Tucked in the highlands of West Java, away from the endless hustle engulfing Jakarta, tea estates harkening back to the Dutch colonial period have become Indonesia’s answer to France’s famed vineyards or California’s Napa Valley.
Providing getaway seekers with a chance to savor a different world, these tea estates are drawing city dwellers and foreigners looking for a taste of something out of the ordinary.
“Tea plantation tours offer something different,” said Jimmi Lapotulo, a visitor at the Goalpara Tea Estate in Sukabumi. “The natural beauty, the fragrance of tea leaves, the fresh air breeze — you can’t really find places like this anywhere else.”
Indonesia’s introduction to tea came in the 18th century, courtesy of the Dutch colonialists. Java’s tea industry was painstakingly cultivated by Dutchman Jacobus Isidorus Lonevijk Levien Jacobson, who arrived in Jakarta, then Batavia, in 1827. For six years, Jacobson made exhaustive trips to China to bring back seeds, plants, workmen and materials, until he was able to start a tea plantation in Bogor. The Indonesian tea industry continued to grow, and now the country is the fifth largest producer of tea in the world.
But it wasn’t until the late 1980s that these tea estates began drawing tourists, thanks to a collaborative initiative by the Indonesian government, state-owned plantations and travel bureaus.
Tea fields have been turned into hiking trails, hilly paths are dotted with mountain cyclists, processing factories offer educational and tasting tours and colonial homes are now charming guesthouses. Here, vacationers can travel back to a bygone era and partake in ecological adventures without ever having to set foot on an airplane.
Today, there are more than 30 state-owned tea plantations in West Java and a handful of them are tapping into the growing tourism market.
“Developing tourism at other plantations was simple because the infrastructure was already in place,” said Ali, a spokesman for Goalpara. “Malabar has a big colonial mansion and is close to a hot spring, and Gunung Mas is located at a high altitude, so it’s perfect for adventure sports.” Gunung Mas is another tea estate.
Goalpara’s high production targets mean it doesn’t have the time to promote agrotourism as much as other estates, but Ali said tourists, both locals and foreigners, do make their way to the plantation.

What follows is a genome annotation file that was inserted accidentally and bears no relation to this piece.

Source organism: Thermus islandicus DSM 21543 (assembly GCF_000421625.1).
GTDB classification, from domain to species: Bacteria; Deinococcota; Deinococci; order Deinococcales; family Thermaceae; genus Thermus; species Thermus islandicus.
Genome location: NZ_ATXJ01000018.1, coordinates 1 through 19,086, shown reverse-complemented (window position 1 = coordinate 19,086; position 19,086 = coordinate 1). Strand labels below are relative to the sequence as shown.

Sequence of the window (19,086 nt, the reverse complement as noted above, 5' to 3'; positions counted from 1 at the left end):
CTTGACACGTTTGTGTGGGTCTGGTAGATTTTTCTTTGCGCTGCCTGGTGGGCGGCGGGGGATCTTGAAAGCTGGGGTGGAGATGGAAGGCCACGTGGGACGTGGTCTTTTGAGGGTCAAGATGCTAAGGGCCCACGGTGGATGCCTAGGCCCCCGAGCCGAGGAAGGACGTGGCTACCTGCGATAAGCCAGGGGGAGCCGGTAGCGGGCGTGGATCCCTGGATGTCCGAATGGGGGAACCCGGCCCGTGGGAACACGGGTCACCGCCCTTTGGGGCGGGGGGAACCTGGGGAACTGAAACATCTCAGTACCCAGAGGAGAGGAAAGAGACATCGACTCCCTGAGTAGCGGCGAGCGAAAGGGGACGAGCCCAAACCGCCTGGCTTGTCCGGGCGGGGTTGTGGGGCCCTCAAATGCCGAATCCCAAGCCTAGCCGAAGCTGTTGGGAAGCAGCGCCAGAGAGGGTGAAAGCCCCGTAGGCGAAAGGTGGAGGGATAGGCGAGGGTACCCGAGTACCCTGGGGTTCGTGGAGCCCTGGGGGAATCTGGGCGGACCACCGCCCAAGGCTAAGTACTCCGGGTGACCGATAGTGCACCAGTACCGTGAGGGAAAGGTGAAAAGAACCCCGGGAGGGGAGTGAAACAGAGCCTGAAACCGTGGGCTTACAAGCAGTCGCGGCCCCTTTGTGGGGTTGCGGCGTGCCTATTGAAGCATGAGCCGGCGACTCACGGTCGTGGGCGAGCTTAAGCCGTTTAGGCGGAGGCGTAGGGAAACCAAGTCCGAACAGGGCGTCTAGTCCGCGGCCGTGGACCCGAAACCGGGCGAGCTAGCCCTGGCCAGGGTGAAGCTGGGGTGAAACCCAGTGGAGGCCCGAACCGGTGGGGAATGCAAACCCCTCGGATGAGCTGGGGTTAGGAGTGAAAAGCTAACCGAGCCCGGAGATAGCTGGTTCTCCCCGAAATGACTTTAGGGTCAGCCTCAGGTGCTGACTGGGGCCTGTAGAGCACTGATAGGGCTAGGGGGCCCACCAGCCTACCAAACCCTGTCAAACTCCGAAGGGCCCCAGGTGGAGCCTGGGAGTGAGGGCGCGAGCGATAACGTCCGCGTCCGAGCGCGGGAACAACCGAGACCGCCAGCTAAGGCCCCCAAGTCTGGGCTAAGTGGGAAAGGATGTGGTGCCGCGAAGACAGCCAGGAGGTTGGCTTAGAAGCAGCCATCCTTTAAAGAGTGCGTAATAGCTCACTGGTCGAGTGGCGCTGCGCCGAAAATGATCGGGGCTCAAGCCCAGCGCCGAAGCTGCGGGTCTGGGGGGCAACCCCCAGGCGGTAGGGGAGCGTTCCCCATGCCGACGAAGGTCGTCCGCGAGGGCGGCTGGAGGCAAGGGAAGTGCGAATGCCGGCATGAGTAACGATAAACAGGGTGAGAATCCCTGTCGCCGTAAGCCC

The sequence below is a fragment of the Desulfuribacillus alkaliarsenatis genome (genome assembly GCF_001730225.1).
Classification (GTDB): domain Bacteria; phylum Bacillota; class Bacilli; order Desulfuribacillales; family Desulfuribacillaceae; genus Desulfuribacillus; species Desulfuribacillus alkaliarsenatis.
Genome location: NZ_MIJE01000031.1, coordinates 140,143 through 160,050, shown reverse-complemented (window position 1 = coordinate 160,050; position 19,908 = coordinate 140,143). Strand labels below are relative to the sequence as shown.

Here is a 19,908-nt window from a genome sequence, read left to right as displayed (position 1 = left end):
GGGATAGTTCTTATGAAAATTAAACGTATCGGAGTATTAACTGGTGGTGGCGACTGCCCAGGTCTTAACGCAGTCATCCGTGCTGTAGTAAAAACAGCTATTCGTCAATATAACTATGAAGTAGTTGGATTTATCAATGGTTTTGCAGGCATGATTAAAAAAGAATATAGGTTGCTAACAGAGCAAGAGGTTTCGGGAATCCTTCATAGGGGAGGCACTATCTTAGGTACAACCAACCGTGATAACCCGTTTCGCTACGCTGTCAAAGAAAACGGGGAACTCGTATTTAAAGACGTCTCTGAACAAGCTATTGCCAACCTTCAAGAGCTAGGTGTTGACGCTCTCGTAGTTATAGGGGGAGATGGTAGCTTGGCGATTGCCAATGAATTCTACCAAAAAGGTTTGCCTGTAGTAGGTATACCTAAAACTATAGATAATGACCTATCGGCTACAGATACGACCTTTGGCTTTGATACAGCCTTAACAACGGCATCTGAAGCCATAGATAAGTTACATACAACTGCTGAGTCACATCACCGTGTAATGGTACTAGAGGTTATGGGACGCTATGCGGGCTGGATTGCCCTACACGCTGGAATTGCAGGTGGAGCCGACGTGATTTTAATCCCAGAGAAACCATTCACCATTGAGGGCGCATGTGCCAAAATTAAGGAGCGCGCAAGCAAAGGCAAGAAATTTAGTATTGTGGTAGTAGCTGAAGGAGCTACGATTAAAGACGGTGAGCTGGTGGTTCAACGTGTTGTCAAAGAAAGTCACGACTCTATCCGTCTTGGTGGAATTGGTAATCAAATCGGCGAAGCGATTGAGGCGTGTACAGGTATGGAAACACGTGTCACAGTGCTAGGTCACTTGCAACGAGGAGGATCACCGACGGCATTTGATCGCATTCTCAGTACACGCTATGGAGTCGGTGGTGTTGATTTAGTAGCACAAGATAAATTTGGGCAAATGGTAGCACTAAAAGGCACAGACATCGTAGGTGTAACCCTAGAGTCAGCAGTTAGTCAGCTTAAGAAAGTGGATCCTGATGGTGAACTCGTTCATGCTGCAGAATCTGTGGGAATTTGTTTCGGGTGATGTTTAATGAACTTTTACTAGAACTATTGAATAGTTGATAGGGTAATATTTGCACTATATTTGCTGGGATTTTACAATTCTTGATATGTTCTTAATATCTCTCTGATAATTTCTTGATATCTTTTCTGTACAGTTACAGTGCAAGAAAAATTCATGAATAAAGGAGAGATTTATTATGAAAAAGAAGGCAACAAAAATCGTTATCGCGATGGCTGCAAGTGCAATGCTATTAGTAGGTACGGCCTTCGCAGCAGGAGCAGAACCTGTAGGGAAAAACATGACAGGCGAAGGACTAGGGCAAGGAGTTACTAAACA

“Locals like to come here to escape the noisy city life,” Ali said. “Here, they can do lots of outdoor recreational activities — picnics, trekking, enjoying the cool weather and the view. It’s all very refreshing.”
According to Ali, tea estates are also popular getaway spots for European tourists, who enjoy the old-world charm.
“Most of the [foreign] tourists come from the Netherlands, because most of these plantations used to be owned by the Dutch,” Ali said. “Coming to the tea plantations is like a way for them to preserve the memory of their ancestors. There’s an emotional connection.”
Unlike a lot of ecotourism, which focuses on adventure travel, tea plantation tours are more relaxed. Vacationers can choose to participate in leisurely “tea walks” around the estate, accompanied by cool breezes and the scent of flowering shrubs.
At Malabar Tea Estate in Pangalengan, walkers can head to the nearby hot spring afterward to soak their tired muscles; Gunung Mas in Puncak has a swimming pool where hikers can cool off.
However, adventurous vacationers, seeking more than just rest and relaxation, will also find plenty of activities to keep them occupied. The sloping, winding paths of the plantations provide a perfect backdrop for challenging treks and mountain biking, while tea estates at higher elevations like Gunung Mas offers adrenaline junkies the chance to paraglide over Puncak’s rolling green hills.
In addition to refugees from the city and adventurers, West Java’s tea estates are also drawing visitors with their educational tours.
“Coming here is not just about relaxation, but also about education,” Jimmi said. “You drink tea every day, but a lot of us don’t know how it gets from the earth to our tea cup.”
Senari has worked at Gunung Mas for 35 years and now leads tours around the processing facility and the plantation.
“We get a lot of young tourists also,” Senari said. “Parents would come visit for the weekend, bring back the tea, and their kids would want to come for themselves to see how it was made.”
Tea estates like Goalpara and Gunung Mas have tours that allow visitors to walk through the shrubs (some close to 100 years old), partake in the tea picking process, observe tea production and packaging, and sample the estate’s teas.
Many tour operators now offer tea-tasting getaways, which include transportation and accommodation at a colonial plantation house, but escaping to these tea estates is simple to do on your own. All it takes is a three-hour drive from Jakarta, and, if you can make it through the traffic, you’ll find yourself up in the cool hills, raising a steaming cup of antioxidants in salute to the charms of tea-estate culture.
“I like to go on ecotours because it’s about preserving our natural wonders,” Jimmi said. “It’s about nurturing the environment and getting away from it all. It makes me feel younger every time I go.”
Additional reporting by Astrid Paramitha Lyssens & Lauren Zumbach.
Goalpara Tea Estate
Jl. Raya Goalpara, 43/92
Tel: 026 622 1500
Gunung Mas Tea Estate
Jl. Raya Puncak Cawas, Bogor
Tel: 025 125 2501
Original article by Debra Pangestu